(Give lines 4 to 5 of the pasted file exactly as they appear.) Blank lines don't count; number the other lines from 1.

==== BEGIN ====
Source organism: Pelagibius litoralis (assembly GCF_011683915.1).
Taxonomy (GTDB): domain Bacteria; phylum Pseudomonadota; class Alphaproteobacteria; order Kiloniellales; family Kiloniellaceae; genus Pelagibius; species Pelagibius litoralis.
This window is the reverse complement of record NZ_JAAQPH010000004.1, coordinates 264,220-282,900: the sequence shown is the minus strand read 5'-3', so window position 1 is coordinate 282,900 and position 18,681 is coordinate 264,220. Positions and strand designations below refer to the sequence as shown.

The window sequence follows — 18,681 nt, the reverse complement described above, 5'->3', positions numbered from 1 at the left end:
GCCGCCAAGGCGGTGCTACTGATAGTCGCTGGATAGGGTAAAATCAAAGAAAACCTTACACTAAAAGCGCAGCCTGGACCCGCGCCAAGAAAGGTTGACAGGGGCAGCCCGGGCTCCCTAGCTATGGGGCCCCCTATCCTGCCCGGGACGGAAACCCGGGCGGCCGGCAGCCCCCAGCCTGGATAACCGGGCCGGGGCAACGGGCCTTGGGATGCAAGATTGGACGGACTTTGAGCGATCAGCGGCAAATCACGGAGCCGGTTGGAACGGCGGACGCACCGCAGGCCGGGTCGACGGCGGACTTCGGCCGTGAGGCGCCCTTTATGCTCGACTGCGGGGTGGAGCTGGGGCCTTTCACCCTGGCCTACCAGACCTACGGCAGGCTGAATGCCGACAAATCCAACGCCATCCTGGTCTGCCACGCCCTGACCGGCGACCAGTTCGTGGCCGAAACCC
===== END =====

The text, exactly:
The window sequence follows — 18,681 nt, the reverse complement described above, 5'->3', positions numbered from 1 at the left end:
GCCGCCAAGGCGGTGCTACTGATAGTCGCTGGATAGGGTAAAATCAAAGAAAACCTTACACTAAAAGCGCAGCCTGGACCCGCGCCAAGAAAGGTTGACAGGGGCAGCCCGGGCTCCCTAGCTATGGGGCCCCCTATCCTGCCCGGGACGGAAACCCGGGCGGCCGGCAGCCCCCAGCCTGGATAACCGGGCCGGGGCAACGGGCCTTGGGATGCAAGATTGGACGGACTTTGAGCGATCAGCGGCAAATCACGGAGCCGGTTGGAACGGCGGACGCACCGCAGGCCGGGTCGACGGCGGACTTCGGCCGTGAGGCGCCCTTTATGCTCGACTGCGGGGTGGAGCTGGGGCCTTTCACCCTGGCCTACCAGACCTACGGCAGGCTGAATGCCGACAAATCCAACGCCATCCTGGTCTGCCACGCCCTGACCGGCGACCAGTTCGTGGCCGAAACCC